The theological virtues of faith, hope and charity set the proper
context for the actions that lead to happiness by getting us into
the habit of asking the ultimate questions, being willing to try
and do what will make us ultimately happy, and being willing to
love what is good.
Then the moral virtues, especially prudence, take over to get
us into the habit of applying this context in our day-to-day lives.
Prudence is the habit of thinking well about what is to be done.
It has nothing to do with being a prude but for Aquinas means
actually reflecting on what we are about to do, relating it to
the context set by faith, hope and charity, and making the right
decision. It is what today we might call the consistent practice
of common sense.
Prudence looks ahead, figures out what we should want and not
want, and then figures out the particulars of how to go about
getting it. And how might a medieval view of common sense look?
Pretty much like our own, requiring:
- a good memory of past events
- insight into the individual case
- readiness to learn from the experiences of others
- inventiveness in shrewdly figuring out the best course to
- and soundness of inference from the general to the particular.
Aquinas is nothing if he is not practical.
Justice is the virtue that puts order into our interactions with
others, making sure we render to our fellow humans what is their
due, the goal of which is the equitable flourishing of all.
He says it is a "stable and lasting willingness to do the
right thing for everyone." (2a2ae, 58, 1) This includes justice
to society as a whole (e.g., the common good) and justice to individuals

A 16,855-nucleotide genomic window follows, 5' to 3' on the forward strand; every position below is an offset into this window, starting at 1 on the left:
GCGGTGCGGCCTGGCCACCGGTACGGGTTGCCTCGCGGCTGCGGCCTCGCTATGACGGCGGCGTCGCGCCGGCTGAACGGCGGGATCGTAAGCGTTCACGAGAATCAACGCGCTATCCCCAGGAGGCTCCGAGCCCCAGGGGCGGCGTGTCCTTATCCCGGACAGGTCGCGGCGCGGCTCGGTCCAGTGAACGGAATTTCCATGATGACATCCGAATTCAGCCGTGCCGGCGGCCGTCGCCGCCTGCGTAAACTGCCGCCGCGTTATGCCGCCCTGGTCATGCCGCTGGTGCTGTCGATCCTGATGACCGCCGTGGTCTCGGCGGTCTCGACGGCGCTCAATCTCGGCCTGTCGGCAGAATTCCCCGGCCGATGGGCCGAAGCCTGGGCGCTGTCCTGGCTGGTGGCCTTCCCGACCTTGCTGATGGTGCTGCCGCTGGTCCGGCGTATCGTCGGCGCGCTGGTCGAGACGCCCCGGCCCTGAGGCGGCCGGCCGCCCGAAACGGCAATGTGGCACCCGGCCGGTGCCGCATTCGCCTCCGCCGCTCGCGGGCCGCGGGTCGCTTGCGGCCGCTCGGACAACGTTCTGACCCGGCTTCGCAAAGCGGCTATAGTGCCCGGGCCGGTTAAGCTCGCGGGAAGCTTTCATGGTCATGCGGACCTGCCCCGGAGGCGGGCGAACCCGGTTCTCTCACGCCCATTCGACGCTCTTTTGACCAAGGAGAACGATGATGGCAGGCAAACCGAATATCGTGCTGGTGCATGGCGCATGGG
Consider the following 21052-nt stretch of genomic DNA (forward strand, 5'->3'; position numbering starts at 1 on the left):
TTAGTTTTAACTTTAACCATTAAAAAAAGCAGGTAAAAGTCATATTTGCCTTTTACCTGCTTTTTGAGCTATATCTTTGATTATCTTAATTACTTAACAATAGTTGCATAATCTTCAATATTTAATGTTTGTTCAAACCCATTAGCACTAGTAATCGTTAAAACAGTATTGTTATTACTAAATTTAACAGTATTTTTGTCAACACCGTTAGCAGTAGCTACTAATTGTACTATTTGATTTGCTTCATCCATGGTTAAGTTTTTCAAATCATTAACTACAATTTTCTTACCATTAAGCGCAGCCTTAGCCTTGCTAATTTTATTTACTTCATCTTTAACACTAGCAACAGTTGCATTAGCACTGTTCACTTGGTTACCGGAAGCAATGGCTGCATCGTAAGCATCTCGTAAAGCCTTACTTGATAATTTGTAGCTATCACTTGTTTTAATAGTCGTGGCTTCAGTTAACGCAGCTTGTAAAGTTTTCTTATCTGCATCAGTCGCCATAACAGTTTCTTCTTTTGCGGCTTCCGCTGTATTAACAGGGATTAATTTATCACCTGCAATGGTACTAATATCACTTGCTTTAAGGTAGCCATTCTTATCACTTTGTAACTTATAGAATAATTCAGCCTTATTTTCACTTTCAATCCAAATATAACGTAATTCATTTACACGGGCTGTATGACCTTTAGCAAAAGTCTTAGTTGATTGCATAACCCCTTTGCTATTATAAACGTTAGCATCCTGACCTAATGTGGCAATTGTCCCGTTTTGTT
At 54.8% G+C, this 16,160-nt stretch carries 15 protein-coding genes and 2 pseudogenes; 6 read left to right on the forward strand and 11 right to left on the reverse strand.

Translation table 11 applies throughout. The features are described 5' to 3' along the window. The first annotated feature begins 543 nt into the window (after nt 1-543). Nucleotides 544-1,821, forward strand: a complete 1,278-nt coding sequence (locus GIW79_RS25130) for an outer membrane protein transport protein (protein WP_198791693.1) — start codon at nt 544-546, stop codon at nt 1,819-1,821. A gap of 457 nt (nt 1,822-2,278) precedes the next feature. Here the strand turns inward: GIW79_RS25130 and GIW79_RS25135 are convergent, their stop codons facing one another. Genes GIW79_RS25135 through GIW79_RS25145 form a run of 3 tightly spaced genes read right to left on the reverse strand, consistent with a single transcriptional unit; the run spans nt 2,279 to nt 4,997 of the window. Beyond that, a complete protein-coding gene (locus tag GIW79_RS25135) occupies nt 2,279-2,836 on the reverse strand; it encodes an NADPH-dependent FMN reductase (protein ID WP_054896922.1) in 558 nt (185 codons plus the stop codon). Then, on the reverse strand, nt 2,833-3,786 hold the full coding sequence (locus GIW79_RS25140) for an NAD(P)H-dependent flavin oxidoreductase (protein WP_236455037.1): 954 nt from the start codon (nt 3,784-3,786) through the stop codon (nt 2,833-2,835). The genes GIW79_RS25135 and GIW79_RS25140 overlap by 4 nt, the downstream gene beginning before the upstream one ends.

in society, including justice between people and the justice of
the community to the individual, providing proportionally what
is owned in common and sharing equally the burden of the common
The goal of justice is happiness:
"The whole of political life seems to be ordered with
a view to attaining the happiness of contemplation. For peace,
which is established and preserved by virtue of political activity,
places man in a position to devote himself to contemplation
of the truth."
Aquinas, Commentary of Aristotle's Nicomachean Ethics,
Courage helps us be bold in the attainment of good and helps
us overcome fear and despair. It is the spiritual bravery we need
to help us act properly in difficult situations, doing what is
right, responding rationally to fear (neither under or overdoing
it) and forging ahead in an enterprising and persevering manner
in the attainment of what we see as our good.
Moderation helps keep our passions from ruling over reason and
moderates our passion for goods, eating, drinking and sex. There
is nothing wrong with partaking in them as we need them for health
and welfare and as appropriate to the situation. The idea is to
avoid excessive behavior so that such acts do not dominate or
distract from what will make us ultimately most happy.
In fact, those acts that do block our path to authentic happiness
Aquinas calls sins.